British astronaut Tim Peake “ve been through” a gruelling round of final educate before liftoff to the International Space Station next month.
Here at Russia’s Star City centre near Moscow, he and two fellow astronauts endured 3 hour in a Soyuz simulator this morning.
Dressed in spacesuits, the three men clambered into the tiny capsule for a rehearsal of the end of their mission.
This is when the crew uncouple from the ISS and descend back to Earth.
Just before the exercise began, I suggested to Tim Peake that he appeared far more sombre than “hes having” during a big media day in London last week where reference is seemed to enjoy fielding light-hearted questions.
“It is a serious business, ” he told, sitting on the steps leading to the spacecraft.
“There’s a fun side to space and what we do and the educational programmes we operate but when it comes to actually get into a Soyuz rocket – and the operational tasks that we have to perform – you need to be focused and serious.”
Asked about the greatest challenges during the simulation, he told: “The most difficult thing to deal with is multiple failures.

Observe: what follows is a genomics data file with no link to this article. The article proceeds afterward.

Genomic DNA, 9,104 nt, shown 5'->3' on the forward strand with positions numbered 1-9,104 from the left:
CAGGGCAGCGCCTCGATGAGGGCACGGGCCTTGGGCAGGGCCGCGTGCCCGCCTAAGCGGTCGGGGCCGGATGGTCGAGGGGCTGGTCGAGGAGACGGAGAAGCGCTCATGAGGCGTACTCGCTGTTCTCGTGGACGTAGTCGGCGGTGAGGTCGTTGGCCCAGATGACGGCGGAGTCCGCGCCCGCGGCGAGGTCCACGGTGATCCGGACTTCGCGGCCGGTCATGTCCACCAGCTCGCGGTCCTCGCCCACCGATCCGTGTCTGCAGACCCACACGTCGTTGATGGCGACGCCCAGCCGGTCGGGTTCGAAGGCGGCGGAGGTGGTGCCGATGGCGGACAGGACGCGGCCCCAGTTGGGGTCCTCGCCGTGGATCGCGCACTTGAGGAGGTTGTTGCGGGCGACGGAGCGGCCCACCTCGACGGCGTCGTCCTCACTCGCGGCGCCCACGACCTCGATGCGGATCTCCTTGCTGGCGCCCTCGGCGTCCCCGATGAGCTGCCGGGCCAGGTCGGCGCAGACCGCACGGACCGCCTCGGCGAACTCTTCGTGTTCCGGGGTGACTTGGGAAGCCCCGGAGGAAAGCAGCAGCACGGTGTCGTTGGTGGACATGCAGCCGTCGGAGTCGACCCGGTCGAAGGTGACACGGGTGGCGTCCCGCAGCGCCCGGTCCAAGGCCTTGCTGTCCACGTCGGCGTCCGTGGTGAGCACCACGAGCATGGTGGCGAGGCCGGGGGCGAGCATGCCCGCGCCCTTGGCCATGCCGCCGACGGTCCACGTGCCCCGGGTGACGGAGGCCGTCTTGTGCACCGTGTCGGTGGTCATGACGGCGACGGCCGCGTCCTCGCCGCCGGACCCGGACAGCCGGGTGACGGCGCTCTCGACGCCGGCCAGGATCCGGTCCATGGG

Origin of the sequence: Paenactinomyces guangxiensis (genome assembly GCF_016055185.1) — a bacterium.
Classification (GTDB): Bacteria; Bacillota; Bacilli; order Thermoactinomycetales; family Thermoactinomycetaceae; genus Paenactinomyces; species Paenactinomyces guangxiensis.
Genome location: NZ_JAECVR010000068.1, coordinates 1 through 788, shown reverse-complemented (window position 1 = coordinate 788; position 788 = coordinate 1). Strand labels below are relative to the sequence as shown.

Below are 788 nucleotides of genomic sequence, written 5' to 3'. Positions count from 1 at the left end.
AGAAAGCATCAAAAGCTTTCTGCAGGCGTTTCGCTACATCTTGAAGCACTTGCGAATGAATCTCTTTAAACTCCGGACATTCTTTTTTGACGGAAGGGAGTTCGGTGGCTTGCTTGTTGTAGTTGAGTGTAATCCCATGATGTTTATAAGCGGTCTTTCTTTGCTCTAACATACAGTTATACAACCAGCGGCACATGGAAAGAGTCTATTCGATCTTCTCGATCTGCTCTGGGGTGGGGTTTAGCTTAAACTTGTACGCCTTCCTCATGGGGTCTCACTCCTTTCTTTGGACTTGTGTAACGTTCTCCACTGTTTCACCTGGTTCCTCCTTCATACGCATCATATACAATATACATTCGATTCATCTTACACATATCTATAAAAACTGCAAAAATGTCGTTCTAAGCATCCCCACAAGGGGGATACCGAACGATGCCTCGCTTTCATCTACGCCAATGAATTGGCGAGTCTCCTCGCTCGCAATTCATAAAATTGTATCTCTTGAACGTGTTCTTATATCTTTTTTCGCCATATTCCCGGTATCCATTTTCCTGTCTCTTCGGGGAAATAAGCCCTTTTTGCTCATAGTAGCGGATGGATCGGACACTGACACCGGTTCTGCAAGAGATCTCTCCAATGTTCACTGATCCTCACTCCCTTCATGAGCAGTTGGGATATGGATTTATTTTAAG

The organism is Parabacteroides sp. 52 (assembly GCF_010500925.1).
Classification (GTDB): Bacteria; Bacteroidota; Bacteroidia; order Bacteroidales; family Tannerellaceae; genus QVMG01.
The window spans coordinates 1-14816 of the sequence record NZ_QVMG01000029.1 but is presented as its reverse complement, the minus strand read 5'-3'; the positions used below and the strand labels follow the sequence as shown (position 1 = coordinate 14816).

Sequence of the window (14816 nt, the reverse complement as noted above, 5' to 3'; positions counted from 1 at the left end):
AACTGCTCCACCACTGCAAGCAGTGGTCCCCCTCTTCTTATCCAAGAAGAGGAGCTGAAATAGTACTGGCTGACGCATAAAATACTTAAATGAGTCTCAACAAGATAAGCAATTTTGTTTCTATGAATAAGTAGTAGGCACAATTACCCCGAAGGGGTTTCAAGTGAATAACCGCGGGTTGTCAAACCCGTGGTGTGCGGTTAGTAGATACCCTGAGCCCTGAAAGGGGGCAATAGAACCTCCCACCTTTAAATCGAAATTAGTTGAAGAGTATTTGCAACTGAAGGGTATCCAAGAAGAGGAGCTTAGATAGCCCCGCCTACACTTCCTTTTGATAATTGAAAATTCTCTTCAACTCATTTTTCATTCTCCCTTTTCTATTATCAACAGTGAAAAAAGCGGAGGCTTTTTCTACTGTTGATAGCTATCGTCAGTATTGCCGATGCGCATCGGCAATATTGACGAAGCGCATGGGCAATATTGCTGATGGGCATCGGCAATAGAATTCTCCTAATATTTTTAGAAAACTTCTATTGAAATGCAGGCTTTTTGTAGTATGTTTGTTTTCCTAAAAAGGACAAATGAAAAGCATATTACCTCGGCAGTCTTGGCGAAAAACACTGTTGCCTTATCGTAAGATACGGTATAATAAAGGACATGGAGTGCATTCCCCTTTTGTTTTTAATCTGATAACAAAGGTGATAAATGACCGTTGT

“If you have just one failure then you can work through it as a crew. But if you have several it’s much harder to keep track of all the problems.”
Tim Peake: Career in brief
Born on 7 April 1972 in Chichester, West Sussex Studied at Chichester High School for Boys, leaving to attend the Royal Military Academy in Sandhurst After graduating, he served in the Army Air Corps and flew Apache helicopters Retired from the Army in 2009 and was employed as a senior helicopter test pilot for AgustaWestland Selected as a European Space Agency cosmonaut in May 2009 and completed basic training the following year. Has been training for his six-month mission aboard the International Space Station, scheduled for launching on 15 December 2015 Enjoys skiing, scuba diving, cross-country operating, climbing, and mountaineering, and he is interested in quantum physics and aviation